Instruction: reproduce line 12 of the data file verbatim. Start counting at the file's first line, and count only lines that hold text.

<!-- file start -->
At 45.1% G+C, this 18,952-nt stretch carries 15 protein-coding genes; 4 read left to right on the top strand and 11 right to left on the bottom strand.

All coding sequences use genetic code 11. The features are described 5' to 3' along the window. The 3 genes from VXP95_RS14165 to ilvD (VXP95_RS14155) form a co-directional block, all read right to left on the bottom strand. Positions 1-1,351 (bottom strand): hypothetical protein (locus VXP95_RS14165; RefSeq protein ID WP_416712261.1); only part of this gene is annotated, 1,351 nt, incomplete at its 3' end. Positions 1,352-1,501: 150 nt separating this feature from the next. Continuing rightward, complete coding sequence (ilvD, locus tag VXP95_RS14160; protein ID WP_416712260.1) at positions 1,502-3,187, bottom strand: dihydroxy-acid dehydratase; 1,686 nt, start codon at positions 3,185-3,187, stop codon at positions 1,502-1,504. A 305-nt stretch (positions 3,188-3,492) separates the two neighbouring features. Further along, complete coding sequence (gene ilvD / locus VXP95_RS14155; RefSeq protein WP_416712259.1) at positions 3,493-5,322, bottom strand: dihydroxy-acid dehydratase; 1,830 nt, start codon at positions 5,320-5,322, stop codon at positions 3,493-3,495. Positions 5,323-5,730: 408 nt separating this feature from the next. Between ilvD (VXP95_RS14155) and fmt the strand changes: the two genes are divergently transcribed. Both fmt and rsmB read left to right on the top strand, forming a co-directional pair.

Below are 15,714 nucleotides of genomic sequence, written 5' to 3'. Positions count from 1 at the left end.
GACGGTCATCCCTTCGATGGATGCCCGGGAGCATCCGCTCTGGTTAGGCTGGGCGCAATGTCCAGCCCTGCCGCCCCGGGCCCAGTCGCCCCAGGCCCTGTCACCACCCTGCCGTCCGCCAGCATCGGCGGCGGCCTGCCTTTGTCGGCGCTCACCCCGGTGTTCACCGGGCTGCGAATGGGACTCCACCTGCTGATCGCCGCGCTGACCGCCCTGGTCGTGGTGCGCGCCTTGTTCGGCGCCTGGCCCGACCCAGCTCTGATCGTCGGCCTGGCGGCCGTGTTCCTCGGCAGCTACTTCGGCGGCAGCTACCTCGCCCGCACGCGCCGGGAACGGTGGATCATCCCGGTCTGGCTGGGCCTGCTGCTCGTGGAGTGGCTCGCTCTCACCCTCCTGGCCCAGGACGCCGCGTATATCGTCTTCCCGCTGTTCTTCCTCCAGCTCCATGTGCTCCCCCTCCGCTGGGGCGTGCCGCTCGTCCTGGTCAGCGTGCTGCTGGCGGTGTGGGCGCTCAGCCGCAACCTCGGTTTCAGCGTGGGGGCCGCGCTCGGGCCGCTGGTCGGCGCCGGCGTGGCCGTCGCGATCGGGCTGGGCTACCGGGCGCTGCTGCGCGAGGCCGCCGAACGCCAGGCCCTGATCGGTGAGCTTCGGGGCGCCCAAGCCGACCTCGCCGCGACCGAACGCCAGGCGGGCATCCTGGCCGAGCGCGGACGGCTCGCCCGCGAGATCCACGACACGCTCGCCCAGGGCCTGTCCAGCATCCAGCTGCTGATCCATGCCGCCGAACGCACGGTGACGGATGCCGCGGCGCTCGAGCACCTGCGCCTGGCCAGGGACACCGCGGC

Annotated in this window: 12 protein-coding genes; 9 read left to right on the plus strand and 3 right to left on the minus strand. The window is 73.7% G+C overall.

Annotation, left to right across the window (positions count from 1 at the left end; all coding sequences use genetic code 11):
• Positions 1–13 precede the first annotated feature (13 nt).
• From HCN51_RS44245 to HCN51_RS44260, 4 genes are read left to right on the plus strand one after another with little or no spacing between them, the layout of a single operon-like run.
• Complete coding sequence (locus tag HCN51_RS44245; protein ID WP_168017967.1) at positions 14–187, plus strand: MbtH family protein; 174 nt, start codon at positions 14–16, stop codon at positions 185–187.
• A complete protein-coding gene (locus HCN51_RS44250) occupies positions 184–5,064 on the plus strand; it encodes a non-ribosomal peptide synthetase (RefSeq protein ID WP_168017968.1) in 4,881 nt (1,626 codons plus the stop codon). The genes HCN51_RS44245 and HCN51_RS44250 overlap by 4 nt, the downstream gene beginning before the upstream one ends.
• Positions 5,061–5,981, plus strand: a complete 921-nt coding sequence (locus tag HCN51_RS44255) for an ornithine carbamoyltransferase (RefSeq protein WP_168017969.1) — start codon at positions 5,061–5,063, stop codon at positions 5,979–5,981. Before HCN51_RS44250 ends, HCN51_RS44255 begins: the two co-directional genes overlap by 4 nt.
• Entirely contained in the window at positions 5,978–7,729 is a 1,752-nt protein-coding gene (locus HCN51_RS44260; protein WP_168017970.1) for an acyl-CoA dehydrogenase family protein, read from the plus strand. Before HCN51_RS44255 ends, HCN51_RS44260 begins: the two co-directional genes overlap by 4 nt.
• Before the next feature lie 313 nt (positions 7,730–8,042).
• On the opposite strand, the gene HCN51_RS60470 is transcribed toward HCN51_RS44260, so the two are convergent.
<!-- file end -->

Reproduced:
• Entirely contained in the window at positions 5,978–7,729 is a 1,752-nt protein-coding gene (locus HCN51_RS44260; protein WP_168017970.1) for an acyl-CoA dehydrogenase family protein, read from the plus strand. Before HCN51_RS44255 ends, HCN51_RS44260 begins: the two co-directional genes overlap by 4 nt.